An inherently dangerous product and a safe system of work were
considered by the court.
In these proceedings, the Queensland District Court awarded the
plaintiff in the sum of $194,454.86 for personal injuries in
negligence and as a result of an alleged breach by Makita of
section 75AC in Part VA of the Trade Practices Act. At the time of
the accident the plaintiff was operating a circular saw
manufactured and supplied by the defendant. While using it, his
left hand came into contact with the exposed blade of the circular
In respect of the saw Makita made the following concessions:
the design of the machine was such that a guard should return
to the closed position within 0.3 of a second;
it was a deemed manufacturer of the saw under the Act; and
in relation to the negligence claim, it caused the saw to be
manufactured, and it packaged and marketed the saw.
The court recognised that the saw was inherently dangerous. It
quoted Justice Smithers in Ransley v Black & Decker
(A/Asia) Pty Ltd (1977) 3 TPR 138 at 140; 2 TPC 343 with
"It has to be remembered that this representation
[concerning an electric saw] is not made to all and sundry, to the
dwarfs, to the giants, to the blind, to the deaf – it is
made by reference to the reasonable conditions which must exist in
relation to the operation of any machine of this kind. Obviously it
is a dangerous machine...[W]hen you approach a safety razor you
have to take note that it is sharp and you have to adjust it
accordingly. When it comes to machines like this which are likely
to lop off limbs, anybody knows that great care must be
The plaintiff said that he had adopted a safe system of work in
carrying out the task in hand on the day of the incident. He
alleged that the accident was caused by a design defect in the saw
which the defendant knew or ought to have known.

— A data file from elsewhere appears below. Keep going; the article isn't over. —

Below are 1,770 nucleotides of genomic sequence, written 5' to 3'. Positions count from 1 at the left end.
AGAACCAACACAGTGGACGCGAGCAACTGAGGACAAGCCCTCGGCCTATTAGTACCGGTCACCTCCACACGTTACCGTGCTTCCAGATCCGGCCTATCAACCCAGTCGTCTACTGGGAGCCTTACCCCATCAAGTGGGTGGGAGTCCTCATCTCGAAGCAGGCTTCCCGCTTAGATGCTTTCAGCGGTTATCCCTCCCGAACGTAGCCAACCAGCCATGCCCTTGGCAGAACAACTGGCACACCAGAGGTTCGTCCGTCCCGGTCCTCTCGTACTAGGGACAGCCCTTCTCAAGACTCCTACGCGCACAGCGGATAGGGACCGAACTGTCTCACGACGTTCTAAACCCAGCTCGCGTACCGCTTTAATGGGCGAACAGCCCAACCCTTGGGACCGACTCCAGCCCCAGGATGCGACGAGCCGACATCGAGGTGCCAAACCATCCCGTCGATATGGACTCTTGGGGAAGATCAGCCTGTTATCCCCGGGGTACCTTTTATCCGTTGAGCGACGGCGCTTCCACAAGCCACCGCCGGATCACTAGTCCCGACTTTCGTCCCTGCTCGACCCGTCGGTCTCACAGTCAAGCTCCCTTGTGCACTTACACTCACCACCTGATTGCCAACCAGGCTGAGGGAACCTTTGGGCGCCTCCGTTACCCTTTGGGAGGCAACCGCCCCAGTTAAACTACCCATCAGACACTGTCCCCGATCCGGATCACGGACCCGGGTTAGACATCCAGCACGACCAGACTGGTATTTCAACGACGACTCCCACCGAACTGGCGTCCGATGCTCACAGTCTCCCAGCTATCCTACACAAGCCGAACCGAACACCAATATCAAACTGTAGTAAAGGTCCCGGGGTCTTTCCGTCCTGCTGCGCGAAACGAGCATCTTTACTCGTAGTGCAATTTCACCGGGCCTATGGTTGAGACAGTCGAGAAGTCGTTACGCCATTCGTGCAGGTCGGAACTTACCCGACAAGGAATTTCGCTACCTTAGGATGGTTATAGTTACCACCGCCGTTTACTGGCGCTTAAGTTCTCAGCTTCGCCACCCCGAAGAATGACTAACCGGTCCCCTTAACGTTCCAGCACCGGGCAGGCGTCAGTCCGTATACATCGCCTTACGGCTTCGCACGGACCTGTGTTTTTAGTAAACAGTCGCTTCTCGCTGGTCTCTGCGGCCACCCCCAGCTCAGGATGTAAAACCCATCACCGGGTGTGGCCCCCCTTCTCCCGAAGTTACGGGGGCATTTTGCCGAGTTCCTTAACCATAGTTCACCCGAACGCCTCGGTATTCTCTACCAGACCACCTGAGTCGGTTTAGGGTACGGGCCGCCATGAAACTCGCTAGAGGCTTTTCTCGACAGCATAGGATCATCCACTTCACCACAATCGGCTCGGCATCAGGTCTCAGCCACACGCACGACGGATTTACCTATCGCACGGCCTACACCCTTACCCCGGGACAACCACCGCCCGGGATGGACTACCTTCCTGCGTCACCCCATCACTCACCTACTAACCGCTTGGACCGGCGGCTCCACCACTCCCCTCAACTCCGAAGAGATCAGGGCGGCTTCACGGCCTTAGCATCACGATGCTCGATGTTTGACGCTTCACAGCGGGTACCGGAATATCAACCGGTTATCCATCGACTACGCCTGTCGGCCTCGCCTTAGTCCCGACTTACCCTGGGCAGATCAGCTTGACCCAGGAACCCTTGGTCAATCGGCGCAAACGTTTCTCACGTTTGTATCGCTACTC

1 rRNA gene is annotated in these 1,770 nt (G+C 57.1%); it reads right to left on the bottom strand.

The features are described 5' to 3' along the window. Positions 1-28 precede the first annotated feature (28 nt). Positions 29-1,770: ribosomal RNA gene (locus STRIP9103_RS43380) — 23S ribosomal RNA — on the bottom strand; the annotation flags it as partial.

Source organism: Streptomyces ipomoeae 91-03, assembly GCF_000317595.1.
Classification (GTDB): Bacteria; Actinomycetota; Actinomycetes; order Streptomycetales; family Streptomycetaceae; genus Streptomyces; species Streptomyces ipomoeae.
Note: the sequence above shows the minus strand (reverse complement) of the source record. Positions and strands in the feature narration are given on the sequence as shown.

Makita's submissions included that "the plaintiff
simply does not know the circumstances in which his hand was
injured and is simply inventing a story designed to exculpate
himself from his own inadvertence and to put blame on the defendant
following the fortuitous receipt of a recall notice relating to
this particular saw model."
In the result the court found that when the plaintiff reached a
position in the cutting process between 400mm and 200mm from the
end of the cut, part of the object being cut fell from the
working-bench. The plaintiff instinctively attempted to grab it but
instead grabbed hold of the exposed blade of the saw thereby
suffering serious injuries to his left hand. At that time, however,
the safety guard of the circular saw was jammed or stuck in the
open position and was therefore not able to retract to the closed
position when removed from the cut. This was because the saw had a
design defect, in that it was possible for an operator of the saw
in the normal course of its operation to "jam" or
"stick" the safety guard, either consciously or
unconsciously, in the open position.
Makita also pleaded that "the incident was caused solely by
a deliberate act, negligence or inadvertence on the plaintiff's
part". The court was not persuaded that Makita had discharged
its onus of proof. It found that the plaintiff did not contribute
to his injury in any way.
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